City Council looks into framework, feasibility of 'homeless donation meters'
A homeless donation meter in Denver. The City Council and LADOT are looking into what it would take to create a program like this in L.A.
DOWNTOWN LOS ANGELES — L.A. City Council adopted a motion this week, asking the Los Angeles Department of Transportation (LADOT) to compile a report on the feasibility and framework of installing "homeless donation meters" throughout the city.
These meters would be created from L.A.'s discarded parking meters -- the ones with the coin slots that the City has worked to replace with new, credit-card friendly machines. These donation meters would be specially marked and people could deposit their spare change in the machine when they walked by. The proceeds would then be donated to homeless services in the city.
As of now, the details of how the program would work are undetermined. The meters are under the control of the LADOT, so the city council has merely asked them for a report on how this program could be implemented.
The Los Angeles Times reports that Councilman José Huizar, who first brought this idea to the table, got the idea from a story that Downtown blogger Brigham Yen wrote.
Yen told Blogdowntown that as much as the meters are about collecting donations, they're also about teaching people about panhandling.
“The idea is to educate the public that panhandling doesn’t actually help the homeless and that it exacerbates the situation..."
Yen said that often times giving money directly to homeless people ends up feeding a drug or alcohol addiction -- whereas if the money goes to a homeless program (such as Chrysalis or the Midnight Mission), it will be put towards services, food or housing.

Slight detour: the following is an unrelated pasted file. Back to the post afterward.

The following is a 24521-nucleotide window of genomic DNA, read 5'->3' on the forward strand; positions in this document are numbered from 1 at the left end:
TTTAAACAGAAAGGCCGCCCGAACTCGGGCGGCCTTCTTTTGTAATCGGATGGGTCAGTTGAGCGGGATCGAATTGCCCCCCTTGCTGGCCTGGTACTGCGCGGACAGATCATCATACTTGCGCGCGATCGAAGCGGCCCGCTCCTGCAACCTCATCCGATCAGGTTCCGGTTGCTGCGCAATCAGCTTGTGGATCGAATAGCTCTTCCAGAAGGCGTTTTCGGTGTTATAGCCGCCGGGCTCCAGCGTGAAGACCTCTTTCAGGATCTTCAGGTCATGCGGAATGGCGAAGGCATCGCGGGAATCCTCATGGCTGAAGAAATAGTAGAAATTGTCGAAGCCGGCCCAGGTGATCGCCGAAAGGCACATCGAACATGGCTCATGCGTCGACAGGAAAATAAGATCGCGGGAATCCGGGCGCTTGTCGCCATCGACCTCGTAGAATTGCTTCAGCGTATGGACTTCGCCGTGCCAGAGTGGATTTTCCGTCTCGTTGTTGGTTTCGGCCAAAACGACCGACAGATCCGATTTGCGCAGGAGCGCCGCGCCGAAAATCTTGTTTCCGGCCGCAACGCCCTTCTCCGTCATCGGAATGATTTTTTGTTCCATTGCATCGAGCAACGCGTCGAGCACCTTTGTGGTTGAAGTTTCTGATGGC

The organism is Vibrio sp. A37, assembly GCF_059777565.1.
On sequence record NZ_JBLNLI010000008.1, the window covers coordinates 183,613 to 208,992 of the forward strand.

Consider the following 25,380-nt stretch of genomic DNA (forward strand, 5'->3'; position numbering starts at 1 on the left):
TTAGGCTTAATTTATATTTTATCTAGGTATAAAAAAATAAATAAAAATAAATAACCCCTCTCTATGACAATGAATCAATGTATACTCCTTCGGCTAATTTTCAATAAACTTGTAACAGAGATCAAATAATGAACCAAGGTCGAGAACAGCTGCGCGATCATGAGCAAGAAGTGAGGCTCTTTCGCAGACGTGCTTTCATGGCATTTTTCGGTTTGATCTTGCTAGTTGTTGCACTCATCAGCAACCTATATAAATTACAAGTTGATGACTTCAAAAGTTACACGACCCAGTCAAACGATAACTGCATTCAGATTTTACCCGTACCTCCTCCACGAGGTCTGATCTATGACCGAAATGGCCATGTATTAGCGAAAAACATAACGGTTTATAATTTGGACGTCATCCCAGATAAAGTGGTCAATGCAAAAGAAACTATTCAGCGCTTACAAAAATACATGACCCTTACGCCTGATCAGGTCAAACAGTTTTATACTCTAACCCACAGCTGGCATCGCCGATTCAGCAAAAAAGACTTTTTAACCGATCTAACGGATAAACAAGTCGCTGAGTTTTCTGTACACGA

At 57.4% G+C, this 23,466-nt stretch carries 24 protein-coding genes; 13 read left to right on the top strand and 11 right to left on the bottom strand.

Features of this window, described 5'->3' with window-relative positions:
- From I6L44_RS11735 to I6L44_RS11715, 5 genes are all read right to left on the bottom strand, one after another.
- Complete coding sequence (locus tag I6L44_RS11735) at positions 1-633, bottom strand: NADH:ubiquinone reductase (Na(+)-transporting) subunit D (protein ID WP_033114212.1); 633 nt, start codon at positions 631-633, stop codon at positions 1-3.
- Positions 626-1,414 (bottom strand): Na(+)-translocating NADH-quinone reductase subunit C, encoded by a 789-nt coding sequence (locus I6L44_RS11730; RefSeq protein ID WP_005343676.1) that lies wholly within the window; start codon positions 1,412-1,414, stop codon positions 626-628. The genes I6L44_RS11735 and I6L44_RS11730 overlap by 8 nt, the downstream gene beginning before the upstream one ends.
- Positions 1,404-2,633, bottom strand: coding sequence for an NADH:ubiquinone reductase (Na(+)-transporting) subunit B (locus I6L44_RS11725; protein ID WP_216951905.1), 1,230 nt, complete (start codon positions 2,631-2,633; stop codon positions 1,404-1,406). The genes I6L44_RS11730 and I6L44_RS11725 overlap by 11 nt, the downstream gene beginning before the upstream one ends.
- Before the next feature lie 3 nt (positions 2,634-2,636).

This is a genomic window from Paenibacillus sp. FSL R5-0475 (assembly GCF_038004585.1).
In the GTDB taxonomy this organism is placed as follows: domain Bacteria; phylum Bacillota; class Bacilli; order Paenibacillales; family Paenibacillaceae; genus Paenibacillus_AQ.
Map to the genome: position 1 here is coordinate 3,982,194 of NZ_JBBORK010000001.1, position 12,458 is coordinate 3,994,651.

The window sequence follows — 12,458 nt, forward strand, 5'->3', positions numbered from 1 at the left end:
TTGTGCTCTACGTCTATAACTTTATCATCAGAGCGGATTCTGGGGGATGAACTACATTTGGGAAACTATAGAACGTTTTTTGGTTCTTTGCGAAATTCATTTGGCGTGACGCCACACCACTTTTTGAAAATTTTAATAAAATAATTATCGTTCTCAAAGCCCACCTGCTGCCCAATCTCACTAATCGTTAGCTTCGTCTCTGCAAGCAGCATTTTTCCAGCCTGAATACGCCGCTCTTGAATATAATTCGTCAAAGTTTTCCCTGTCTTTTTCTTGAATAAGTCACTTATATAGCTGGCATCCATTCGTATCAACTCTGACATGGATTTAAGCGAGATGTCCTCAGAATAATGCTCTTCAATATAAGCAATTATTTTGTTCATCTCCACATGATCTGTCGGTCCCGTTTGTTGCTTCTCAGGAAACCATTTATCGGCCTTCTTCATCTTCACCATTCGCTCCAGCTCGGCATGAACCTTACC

Although L.A. may not have its own model for the program designed yet, there are many other cities that have installed this meter program with success. Yen reported in his blog that San Francisco, Miami and Orlando are among the cities already using these donation meters. Yen adds that Denver, which has 36 meters placed throughout the city, makes approximately $100,000 a year in homeless donations.
Yen said that if L.A. does begin installing these meters, the first ones should be placed on 7th street in Downtown near Figueroa, Flower and Grand; highly trafficked areas that attract a lot of pedestrians on a daily basis. The blogger has also already received calls from people in Hollywood and Pasadena about how they may go about installing these meters in their neighborhoods.
Finally, a meter you can feel good about feeding.